Our destination was the town called Intercourse. You probably know what it means in English. However, in this very case it might also be the point where they used to change horses. But who knows, the name is funny anyways.


Since a year I've been working in a very interesting area. Our company in Berlin is a vendor of navigation systems. Because of the specifics of my job, I pay attention to the market of such solutions in every country I recently visit. For example, in Germany, almost every car has a navigation device. It might be embedded, like the one from Mercedes or BMW, which comes on board. It can also be installed on a PocketPC, like TomTom. Sometimes, people use notebooks with some navigation software for Windows. The same I saw in Holland. People use navigation systems very actively in their everyday life. And it's really useful, especially with a GPS device. You just have to specify a route and then simply listen to the voice commands on the system, which says "turn right" and "turn left" whenever needed.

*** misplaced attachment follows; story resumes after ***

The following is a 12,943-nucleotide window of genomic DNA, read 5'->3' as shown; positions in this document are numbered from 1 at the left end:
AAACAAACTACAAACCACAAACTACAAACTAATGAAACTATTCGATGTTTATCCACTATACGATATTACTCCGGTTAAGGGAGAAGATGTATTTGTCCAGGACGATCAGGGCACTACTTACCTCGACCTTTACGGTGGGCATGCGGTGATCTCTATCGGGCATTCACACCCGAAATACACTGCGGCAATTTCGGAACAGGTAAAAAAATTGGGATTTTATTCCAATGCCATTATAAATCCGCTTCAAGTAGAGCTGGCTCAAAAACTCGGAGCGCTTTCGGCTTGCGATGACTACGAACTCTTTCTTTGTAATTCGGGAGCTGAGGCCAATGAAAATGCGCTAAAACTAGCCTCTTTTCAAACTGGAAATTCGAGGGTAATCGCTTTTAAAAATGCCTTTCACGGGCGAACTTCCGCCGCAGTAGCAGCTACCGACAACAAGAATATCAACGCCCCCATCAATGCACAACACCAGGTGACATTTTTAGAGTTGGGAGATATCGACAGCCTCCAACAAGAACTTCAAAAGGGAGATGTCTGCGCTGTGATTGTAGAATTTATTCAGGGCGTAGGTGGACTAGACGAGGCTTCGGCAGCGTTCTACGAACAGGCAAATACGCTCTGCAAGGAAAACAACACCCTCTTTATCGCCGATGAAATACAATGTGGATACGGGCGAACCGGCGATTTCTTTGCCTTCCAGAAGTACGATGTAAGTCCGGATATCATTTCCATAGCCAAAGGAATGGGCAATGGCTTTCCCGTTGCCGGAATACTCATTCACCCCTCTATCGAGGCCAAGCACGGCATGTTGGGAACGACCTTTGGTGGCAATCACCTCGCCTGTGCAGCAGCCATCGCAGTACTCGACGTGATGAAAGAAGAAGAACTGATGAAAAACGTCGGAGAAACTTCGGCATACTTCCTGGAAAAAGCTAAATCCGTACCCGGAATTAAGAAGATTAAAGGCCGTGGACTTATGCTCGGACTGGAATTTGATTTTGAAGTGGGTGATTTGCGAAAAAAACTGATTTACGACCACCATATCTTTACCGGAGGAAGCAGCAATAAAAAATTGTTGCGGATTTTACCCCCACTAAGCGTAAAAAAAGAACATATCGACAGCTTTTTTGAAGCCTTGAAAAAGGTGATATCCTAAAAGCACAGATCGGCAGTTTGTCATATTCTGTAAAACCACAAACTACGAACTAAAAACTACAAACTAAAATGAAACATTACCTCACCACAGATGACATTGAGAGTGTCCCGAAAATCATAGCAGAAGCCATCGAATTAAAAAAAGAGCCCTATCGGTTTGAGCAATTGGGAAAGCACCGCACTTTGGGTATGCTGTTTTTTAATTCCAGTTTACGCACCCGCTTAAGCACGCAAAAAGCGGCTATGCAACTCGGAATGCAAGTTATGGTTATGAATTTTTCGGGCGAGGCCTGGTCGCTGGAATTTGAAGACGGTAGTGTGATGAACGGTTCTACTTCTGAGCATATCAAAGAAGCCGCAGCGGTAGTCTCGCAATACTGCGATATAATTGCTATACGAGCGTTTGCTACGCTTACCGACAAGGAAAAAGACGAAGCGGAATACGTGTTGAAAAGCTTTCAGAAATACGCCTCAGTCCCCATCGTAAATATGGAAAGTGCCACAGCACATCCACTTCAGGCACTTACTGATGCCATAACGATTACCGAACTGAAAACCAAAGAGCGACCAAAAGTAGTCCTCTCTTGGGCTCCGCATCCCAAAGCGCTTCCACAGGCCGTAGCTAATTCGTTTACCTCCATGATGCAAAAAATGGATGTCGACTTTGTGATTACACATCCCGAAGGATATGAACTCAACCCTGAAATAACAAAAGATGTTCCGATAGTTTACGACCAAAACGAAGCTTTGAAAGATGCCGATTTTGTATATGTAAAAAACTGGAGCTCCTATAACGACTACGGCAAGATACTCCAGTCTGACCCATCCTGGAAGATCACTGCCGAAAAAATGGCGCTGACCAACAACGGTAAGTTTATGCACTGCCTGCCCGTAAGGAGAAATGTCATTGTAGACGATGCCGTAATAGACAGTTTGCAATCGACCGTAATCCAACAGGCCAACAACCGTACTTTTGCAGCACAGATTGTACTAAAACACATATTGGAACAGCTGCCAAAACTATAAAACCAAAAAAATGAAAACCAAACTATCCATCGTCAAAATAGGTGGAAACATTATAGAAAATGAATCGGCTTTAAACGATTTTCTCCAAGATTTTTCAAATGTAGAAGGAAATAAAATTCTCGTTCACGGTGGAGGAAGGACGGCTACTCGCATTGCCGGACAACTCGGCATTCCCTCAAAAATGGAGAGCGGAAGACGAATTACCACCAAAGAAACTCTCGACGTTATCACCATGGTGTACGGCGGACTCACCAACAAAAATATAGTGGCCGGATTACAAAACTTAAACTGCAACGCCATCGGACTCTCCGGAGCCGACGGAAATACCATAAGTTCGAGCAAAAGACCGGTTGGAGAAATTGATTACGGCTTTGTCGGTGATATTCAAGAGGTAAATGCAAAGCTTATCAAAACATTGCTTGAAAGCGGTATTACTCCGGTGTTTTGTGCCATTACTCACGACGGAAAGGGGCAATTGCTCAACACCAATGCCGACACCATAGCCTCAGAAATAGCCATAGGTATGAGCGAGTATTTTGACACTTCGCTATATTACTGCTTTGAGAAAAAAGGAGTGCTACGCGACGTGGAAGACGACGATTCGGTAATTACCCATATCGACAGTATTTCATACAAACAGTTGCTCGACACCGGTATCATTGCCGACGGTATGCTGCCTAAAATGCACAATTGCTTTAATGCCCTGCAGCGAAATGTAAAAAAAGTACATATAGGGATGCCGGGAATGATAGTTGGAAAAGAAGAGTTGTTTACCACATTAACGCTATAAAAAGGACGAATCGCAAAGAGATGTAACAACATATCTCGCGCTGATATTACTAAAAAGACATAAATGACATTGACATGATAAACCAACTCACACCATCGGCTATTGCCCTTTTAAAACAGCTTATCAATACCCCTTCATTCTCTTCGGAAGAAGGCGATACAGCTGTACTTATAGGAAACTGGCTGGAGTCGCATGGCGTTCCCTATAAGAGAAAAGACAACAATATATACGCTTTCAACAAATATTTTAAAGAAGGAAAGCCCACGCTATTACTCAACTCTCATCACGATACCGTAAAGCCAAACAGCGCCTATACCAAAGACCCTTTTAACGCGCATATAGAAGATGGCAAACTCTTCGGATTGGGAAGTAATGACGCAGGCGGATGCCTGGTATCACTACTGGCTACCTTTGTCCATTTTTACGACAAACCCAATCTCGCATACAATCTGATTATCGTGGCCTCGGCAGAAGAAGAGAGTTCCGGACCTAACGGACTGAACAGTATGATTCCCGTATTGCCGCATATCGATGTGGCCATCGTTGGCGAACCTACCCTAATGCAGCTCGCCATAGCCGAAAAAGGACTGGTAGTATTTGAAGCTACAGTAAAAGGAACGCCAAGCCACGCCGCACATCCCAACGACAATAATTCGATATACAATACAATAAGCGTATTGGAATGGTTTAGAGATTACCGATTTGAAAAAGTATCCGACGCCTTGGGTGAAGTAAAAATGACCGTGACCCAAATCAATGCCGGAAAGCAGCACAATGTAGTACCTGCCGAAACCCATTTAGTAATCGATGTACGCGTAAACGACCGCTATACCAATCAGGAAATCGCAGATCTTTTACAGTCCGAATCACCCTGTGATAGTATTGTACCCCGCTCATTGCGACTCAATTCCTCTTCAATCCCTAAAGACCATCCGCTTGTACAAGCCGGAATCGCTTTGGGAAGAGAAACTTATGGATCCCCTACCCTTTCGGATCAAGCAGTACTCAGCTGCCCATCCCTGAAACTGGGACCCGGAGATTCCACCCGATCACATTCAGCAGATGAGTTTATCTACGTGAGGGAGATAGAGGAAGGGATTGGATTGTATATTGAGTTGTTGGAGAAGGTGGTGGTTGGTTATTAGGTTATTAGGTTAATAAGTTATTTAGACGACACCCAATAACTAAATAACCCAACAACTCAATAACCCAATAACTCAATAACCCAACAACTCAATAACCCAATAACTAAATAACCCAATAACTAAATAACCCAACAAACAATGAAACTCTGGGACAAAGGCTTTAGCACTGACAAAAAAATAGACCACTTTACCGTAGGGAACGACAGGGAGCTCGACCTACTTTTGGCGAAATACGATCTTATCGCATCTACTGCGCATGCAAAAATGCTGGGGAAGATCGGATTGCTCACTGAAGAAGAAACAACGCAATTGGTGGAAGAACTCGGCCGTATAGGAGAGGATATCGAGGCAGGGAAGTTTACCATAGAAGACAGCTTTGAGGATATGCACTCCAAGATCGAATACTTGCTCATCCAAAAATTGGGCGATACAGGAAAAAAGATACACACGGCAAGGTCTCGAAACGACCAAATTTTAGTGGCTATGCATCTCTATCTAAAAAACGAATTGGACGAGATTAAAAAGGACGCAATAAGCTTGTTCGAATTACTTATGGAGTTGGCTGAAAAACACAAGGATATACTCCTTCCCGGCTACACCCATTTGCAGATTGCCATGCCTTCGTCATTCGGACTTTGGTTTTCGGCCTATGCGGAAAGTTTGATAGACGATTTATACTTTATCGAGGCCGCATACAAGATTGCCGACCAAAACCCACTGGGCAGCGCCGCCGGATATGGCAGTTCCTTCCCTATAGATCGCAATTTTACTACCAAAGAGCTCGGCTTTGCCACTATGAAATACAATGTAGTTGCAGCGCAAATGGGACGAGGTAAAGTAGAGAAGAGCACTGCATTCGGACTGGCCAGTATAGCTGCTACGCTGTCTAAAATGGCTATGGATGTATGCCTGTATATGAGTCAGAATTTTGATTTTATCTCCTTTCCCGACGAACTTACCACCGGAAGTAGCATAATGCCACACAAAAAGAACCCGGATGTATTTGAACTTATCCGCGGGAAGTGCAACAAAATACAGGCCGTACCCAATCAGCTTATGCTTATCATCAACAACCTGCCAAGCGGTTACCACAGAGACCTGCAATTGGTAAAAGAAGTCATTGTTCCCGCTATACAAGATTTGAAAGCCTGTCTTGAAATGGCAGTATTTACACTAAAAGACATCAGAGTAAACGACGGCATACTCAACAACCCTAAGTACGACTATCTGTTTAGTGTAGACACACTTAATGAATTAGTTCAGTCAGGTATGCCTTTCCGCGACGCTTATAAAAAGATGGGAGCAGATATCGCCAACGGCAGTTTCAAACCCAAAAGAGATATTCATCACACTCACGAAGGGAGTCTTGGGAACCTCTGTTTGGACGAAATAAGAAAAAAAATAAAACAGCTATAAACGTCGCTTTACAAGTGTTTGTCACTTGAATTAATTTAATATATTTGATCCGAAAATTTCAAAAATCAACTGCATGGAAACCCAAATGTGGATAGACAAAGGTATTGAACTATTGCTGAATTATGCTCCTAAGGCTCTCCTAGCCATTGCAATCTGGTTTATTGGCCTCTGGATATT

Knowing navigation systems are so popular in Europe, I was surprised to find out the majority of drivers in the US still rely on their own way-finding skills. There was no navigation system in our car either, so we just looked up the route to Intercourse on the mapquest web site.